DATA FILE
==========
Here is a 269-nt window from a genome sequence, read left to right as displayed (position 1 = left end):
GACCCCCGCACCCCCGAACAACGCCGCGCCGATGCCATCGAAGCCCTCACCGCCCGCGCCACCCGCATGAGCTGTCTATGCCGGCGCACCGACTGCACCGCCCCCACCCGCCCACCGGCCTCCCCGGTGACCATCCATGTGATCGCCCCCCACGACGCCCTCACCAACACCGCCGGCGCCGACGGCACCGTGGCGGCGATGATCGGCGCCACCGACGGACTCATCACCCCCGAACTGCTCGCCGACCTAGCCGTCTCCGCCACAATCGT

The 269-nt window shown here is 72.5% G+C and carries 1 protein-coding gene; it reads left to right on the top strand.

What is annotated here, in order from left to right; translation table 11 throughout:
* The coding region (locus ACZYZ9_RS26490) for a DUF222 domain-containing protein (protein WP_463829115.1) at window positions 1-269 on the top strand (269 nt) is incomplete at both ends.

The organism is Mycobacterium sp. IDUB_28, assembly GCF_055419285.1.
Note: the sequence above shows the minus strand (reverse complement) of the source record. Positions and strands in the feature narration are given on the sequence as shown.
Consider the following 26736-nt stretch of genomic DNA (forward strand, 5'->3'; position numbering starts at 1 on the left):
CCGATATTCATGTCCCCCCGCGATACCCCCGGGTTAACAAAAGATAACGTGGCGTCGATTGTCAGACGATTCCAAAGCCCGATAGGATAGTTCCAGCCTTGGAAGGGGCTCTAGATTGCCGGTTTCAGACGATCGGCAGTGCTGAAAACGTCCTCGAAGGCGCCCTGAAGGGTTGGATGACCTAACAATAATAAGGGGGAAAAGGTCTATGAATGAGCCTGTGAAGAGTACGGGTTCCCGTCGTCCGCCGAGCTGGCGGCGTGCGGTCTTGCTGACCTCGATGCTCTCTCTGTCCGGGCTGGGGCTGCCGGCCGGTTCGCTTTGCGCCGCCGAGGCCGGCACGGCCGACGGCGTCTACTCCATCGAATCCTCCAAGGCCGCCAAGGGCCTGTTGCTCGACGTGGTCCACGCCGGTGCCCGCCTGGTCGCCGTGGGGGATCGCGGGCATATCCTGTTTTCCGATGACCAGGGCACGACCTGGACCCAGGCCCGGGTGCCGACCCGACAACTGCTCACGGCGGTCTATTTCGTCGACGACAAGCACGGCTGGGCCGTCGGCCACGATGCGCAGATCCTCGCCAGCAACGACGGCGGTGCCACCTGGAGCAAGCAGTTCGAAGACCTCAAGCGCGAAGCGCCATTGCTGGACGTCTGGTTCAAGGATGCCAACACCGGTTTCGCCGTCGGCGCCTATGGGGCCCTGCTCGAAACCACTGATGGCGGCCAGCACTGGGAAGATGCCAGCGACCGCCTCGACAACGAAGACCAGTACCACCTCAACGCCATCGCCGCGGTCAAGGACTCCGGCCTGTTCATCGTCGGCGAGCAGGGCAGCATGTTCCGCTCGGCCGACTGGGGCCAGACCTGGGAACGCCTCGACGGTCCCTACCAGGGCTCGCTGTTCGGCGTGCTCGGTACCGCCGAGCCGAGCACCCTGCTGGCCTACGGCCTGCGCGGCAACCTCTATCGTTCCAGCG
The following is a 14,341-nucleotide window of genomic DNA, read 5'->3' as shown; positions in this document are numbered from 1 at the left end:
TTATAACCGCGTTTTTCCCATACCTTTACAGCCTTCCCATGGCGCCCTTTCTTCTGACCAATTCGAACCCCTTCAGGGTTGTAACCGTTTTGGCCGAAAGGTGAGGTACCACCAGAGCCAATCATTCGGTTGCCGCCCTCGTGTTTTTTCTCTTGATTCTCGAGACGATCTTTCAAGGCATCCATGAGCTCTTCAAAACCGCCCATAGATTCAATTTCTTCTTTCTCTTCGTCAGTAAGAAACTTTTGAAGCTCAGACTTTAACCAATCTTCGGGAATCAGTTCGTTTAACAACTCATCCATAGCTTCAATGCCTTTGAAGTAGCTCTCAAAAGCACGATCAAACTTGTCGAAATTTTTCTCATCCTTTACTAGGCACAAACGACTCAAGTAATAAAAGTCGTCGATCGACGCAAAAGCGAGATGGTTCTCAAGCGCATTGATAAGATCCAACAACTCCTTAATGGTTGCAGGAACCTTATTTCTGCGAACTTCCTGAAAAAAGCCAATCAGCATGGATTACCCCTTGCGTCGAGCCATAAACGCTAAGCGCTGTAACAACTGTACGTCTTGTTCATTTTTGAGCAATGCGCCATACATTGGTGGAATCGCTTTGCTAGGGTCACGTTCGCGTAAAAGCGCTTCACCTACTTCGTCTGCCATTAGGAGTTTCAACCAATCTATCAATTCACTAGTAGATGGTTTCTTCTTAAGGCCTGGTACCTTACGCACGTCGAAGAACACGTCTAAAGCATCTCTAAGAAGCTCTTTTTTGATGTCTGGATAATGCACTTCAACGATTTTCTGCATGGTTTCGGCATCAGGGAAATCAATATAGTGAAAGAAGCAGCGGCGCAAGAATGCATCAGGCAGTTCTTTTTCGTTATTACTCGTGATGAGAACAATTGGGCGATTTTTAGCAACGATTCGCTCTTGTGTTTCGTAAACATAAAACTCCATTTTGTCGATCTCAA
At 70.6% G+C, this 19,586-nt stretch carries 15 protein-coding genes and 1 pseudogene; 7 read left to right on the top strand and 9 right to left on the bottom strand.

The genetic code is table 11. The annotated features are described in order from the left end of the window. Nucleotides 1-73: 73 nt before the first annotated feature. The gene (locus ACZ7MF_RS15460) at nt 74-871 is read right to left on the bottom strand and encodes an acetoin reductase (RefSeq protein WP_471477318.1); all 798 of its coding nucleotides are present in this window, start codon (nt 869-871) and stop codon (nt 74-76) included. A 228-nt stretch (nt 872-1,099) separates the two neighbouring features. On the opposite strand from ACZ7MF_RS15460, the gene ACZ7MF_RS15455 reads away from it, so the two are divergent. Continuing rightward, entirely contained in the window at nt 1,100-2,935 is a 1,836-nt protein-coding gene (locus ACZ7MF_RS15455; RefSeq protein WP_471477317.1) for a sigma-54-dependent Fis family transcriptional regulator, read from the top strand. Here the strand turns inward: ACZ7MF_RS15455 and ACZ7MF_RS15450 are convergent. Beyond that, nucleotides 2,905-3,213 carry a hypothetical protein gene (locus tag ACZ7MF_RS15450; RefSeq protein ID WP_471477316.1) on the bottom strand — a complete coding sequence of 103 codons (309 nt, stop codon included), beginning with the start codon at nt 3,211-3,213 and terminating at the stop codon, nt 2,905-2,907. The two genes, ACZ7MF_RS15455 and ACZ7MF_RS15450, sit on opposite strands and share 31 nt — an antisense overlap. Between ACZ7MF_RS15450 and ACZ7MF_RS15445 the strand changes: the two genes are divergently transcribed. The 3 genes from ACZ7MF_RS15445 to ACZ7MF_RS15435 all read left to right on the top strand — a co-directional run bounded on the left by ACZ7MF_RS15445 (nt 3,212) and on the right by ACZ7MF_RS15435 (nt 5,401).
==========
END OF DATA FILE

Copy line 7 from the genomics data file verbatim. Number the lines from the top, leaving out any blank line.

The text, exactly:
Note: the sequence above shows the minus strand (reverse complement) of the source record. Positions and strands in the feature narration are given on the sequence as shown.